Their Lordships agree with the High Court that in order to justify a sale of the tenure under the provisions of S. 208, Chota Nagpur Tenancy Act, all parties interested in the tenure must be joined as defendants in the rent suit, or be sufficiently represented by parties joined as defendants. In their Lordships' opinion, the cases decided on the construction of S. 159, Ben. Ten. Act, 1859, as regards this point are equally applicable to the construction of S. 208, Chota Nagpur Tenancy Act. In particular, reference may be made to the judgment of Jenkins, C. J., in Chamatkari Dasi v. Triguna Nath Sardar (1), in which he refers to the earlier cases. The principle of these decisions was accepted as applicable to a sale under S. 208, Chota Nagpur Tenancy Act, in Chandra Nath Tewari v. Protap Udai Nath (2). The decision in Profulla Kumar Sen v. Salimulla Bahadur (3), in which there appears to have been no citation of authority, is difficult to reconcile with the above cases, and must be doubted. The appellant relied on certain passages in the judgment of this Board in Doolar Chand Sahoo v. Lalla Chabul Chand (4). The sale in that case was clearly not a sale under the Bengal Tenancy Act, 1869, and the present question did not arise for decision; any incidental references to a sale under the Act of 1869 cannot be regarded as a considered decision on the present question. The question of representation does not arise in the present case, for the appellant does not maintain that the defendants joined in the rent suit of 1919 in any way represented the interest of the present defendant 5. There can be no doubt that the sale in the present case purported to take place by virtue of sub-S. 1, S. 208, Chota Nagpur Tenancy Act, which, so far as material, provides as follows:

"When a decree passed by the Deputy Commissioner under this Act is for an arrear of rent due in respect of a tenure or holding, the decree-holder may apply for the sale of such tenure or holding and the tenure or holding may thereupon be brought to sale, in execution of the decree, according to the provisions for the sale of under-tenures contained in the Bengal Rent Recovery (Under-tenures) Act, 1865, and all the provisions of that Act, except Ss. 12, 13, 14 and 15 thereof, shall as far as may be apply to such sale."

It may be noted that, under S. 16 of the Act of 1865, the purchaser at the sale of the under-tenure is to acquire it free from all encumbrances created by the under-tenure holders without the landlord's written consent or ratification. Hence the plaintiff's' concern to get rid of any sale under S. 208. The appellant challenges the jurisdiction of the civil Court to interfere with the sale that has taken place, and bases this contention on S. 214, Chota Nagpur Tenancy Act, which, so far as is material, provides as follows:

"214. No suit or application shall be entertained by any Court to set aside or to modify the effect of: (a) any sale made under this Act, save under S. 211, S. 212 or S. 213, or on the ground of fraud or want of jurisdiction."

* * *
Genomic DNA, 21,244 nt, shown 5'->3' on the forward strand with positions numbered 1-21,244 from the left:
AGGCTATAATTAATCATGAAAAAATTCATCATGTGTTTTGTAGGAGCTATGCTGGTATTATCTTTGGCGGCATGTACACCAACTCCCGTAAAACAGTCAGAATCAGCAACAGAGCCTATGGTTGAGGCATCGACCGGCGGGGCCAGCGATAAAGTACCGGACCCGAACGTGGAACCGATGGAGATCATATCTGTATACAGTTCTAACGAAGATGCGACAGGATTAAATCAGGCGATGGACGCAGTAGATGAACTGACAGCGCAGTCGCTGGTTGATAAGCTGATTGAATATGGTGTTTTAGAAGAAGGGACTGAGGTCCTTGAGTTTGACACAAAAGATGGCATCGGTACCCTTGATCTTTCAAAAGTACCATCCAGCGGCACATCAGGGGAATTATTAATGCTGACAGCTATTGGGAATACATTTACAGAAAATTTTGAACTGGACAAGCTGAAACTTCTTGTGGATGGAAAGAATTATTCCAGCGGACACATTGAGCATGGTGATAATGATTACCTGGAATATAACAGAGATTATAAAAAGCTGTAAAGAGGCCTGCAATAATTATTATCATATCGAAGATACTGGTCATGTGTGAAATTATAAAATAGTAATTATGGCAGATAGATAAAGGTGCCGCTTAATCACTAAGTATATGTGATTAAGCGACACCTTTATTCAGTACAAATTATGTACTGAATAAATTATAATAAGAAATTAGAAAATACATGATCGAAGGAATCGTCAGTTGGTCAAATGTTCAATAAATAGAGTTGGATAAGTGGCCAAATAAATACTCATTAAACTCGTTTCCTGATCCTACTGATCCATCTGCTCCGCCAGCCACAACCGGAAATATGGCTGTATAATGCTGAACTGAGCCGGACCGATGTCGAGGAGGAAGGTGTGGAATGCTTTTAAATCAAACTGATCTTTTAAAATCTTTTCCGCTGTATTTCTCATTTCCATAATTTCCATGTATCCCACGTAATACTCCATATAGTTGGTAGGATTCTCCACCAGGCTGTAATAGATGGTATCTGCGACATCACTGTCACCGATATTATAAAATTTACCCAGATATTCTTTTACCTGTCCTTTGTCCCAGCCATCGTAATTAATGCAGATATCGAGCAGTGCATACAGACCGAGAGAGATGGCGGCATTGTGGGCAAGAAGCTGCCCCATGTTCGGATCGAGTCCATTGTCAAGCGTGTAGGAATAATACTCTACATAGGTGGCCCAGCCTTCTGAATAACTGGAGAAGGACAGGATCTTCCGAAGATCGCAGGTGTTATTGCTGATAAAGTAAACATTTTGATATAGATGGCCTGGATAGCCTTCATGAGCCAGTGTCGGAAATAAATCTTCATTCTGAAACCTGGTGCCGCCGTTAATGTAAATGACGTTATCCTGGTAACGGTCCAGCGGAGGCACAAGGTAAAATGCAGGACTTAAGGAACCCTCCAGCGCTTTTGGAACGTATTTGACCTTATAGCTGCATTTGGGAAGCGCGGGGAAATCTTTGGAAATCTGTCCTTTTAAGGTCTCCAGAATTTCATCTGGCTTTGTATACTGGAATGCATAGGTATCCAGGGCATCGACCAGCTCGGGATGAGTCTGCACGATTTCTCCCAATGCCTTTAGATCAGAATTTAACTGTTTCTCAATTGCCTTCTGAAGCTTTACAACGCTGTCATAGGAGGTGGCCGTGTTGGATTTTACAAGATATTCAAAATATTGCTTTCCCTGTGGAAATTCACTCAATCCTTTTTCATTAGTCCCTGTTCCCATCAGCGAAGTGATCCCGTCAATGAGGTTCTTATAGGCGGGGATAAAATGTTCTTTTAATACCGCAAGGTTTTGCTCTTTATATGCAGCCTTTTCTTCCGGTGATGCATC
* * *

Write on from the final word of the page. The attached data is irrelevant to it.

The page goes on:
Sections 212 and 213 have no bearing in the present case, but S. 211, which requires consideration, is as follows:

"211. (1) If, before the day fixed for the sale of any tenure or holding in pursuance of S. 208, a third party appears before the Deputy Commissioner and alleges that he, and not the person against whom the decree has been obtained, was in lawful possession of, or had same interest in, the tenure or holding when the decree was obtained, the Deputy Commissioner shall examine such party according to the law for the time being in force relating to the examination of witnesses; and if he sees sufficient reason for so doing, and if such person deposits in Court or gives security for the amount of the decree, the Deputy Commissioner shall stay the sale, and shall, after taking evidence, adjudicate upon the claim:

"Provided that no such adjudication shall be made if the Deputy Commissioner considers that the claim was designedly or unnecessarily delayed:

"Provided also that no transfer of a tenure shall be recognized unless it has been registered in the office of the landlord or sufficient cause for non-registration is shown to the satisfaction of the Deputy Commissioner.

* *

"(2) The party against whom judgment is given by the Deputy Commissioner under sub-S. 1 may, at any time within one year from the date of the judgment, bring a suit in the civil Court to establish his right, and if the sale has been held, to have it set aside on payment by him of the amount of the decree."

This section clearly relates to a case where parties interested in the whole 16 annas of the tenure have been joined as defendants, but a third party claims an interest in room and place of one or more of the defendants; it would not apply in the present case, where the whole interest is not covered by the parties joined as defendants, and the party omitted should have been joined in addition. In order to take advantage of S. 214 the appellant must first establish that the sale was a sale made under Ch. 16 of the Act, which includes Ss. 135 to 229, which in effect is a question of jurisdiction. Under Ch. 16 of the Act a statutory jurisdiction is conferred on the revenue Courts, but that jurisdiction must be exercised within the statutory powers conferred. If then, as already stated, it is not competent to order a sale of the tenure under S. 208 unless the whole interests in the tenure are represented before the Court, it is clear that the order for sale of the tenure in the present case was ultra vires of the Revenue Court, and it follows that the sale was not "made under this chapter"and was outside the jurisdiction of that Court. This view is confirmed by an examination of the terms of the decree of 1920 for arrears of rent, for the claim decreed is

"on account of arrears of rent and cesses with interest in respect of khorposh held by the defendants in mouza Madan, Bidra, Rano and Chareya,"

and the decree is thus only apt to attach the interest of the defendants in the tenure, and is no sufficient warrant for a sale of the whole tenure under S. 208. Accordingly their Lordships are of opinion that the jurisdiction of the Court is not excluded by S. 214, as the sale under S. 208 was ultra vires; and that, consequently, the encumbrances on the tenure were not affected. Their Lordships will therefore humbly advise His Majesty that the decree of the High Court of 17th January 1929, should be affirmed and that the appeal should be dismissed with costs.

Appeal dismissed.